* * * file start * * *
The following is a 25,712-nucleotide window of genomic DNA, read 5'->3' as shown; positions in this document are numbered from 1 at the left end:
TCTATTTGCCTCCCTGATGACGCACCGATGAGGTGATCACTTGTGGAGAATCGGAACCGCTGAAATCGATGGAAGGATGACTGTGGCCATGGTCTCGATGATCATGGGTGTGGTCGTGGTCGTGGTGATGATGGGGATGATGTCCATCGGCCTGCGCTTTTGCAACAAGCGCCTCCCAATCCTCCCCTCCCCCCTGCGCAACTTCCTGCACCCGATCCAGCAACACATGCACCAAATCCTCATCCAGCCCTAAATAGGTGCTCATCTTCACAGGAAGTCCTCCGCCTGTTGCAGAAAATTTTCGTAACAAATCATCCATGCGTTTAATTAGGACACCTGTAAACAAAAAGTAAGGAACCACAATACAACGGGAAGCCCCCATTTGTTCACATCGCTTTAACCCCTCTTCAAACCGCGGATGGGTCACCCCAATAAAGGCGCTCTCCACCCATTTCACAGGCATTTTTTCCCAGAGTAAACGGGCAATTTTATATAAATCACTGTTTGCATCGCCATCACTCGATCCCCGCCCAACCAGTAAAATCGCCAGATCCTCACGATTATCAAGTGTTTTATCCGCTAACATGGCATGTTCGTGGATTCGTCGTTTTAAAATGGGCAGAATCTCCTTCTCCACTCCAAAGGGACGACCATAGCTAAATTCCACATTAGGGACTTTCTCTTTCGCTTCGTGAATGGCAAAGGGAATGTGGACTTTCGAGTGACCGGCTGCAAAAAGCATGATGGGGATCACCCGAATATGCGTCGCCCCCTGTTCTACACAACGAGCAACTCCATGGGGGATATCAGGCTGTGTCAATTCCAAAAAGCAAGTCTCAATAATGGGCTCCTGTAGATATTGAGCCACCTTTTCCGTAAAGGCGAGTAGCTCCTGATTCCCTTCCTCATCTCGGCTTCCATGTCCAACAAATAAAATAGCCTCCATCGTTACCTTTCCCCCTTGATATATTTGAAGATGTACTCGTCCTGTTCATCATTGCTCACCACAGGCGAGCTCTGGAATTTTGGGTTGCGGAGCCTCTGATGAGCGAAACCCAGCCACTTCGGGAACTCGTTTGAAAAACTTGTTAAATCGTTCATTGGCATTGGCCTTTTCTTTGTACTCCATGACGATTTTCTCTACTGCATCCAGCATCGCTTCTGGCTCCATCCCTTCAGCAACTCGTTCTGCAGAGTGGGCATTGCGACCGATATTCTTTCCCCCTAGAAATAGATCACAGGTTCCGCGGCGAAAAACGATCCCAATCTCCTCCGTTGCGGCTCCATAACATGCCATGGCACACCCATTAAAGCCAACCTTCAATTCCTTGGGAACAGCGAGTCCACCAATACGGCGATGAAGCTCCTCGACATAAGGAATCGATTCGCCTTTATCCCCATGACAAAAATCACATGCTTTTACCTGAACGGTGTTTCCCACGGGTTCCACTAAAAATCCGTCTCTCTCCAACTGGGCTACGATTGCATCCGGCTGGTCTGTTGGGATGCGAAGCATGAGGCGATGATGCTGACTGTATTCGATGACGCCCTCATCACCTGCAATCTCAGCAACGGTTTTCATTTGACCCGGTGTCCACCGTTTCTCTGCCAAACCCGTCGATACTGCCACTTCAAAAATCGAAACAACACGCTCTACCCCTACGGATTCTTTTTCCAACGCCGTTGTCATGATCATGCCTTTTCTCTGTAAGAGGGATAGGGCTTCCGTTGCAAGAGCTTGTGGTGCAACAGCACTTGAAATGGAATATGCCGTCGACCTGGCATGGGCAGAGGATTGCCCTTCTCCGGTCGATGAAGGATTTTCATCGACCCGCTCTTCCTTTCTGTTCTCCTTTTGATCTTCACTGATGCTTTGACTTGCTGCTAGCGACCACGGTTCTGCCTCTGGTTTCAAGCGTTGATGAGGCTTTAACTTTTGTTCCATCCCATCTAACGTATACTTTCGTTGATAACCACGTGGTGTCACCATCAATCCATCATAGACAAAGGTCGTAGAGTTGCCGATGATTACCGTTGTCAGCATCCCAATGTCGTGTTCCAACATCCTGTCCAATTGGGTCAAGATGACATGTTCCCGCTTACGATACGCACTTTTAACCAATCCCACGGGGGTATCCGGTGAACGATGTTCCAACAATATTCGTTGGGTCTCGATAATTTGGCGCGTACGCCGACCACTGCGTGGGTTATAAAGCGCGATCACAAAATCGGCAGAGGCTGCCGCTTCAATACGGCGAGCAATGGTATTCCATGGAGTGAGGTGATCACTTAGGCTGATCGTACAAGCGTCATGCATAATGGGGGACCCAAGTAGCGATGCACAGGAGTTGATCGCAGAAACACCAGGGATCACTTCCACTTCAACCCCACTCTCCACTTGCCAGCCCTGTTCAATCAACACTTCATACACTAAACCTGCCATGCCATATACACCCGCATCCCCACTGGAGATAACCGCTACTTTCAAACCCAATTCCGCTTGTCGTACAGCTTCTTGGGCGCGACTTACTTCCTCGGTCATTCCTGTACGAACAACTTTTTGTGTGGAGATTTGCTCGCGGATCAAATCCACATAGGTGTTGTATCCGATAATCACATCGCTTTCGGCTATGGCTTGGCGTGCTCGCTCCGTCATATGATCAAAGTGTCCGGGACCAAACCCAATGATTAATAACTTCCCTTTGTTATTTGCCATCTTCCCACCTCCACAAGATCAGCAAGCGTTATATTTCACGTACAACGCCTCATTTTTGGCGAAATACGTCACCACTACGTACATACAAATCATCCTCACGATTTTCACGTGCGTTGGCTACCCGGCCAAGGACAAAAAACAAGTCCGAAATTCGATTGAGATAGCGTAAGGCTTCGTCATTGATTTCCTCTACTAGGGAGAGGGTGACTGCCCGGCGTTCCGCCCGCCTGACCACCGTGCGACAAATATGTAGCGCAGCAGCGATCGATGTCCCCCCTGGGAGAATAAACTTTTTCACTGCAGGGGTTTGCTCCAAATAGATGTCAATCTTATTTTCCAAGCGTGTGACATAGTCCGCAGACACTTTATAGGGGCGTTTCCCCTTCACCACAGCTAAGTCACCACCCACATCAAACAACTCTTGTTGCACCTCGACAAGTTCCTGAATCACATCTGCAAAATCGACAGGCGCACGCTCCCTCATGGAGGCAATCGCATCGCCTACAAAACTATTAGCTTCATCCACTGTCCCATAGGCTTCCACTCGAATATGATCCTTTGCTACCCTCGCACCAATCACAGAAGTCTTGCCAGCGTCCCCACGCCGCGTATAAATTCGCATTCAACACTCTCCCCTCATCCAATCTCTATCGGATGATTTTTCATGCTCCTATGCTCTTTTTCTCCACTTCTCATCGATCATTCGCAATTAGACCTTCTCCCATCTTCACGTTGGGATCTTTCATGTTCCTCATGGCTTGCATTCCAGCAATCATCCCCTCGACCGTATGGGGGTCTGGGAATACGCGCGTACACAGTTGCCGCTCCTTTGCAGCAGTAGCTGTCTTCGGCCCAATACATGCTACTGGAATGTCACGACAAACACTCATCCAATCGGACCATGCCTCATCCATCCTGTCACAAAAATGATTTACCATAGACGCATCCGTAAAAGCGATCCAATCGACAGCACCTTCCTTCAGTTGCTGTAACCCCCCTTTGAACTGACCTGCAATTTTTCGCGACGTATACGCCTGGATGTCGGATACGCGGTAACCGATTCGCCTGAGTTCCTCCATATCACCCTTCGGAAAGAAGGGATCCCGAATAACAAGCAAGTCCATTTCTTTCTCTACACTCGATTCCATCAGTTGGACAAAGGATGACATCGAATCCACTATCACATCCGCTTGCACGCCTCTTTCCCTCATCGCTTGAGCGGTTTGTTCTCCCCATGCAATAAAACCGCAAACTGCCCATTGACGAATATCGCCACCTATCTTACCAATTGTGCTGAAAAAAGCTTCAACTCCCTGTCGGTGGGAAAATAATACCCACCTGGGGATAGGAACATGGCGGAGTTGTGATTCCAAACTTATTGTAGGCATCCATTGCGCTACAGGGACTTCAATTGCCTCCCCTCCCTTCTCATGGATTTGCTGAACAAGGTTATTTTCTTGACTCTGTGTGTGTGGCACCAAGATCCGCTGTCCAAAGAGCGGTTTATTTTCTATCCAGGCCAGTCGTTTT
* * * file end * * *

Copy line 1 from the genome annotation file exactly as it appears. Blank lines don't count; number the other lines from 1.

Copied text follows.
The following is a 25,712-nucleotide window of genomic DNA, read 5'->3' as shown; positions in this document are numbered from 1 at the left end: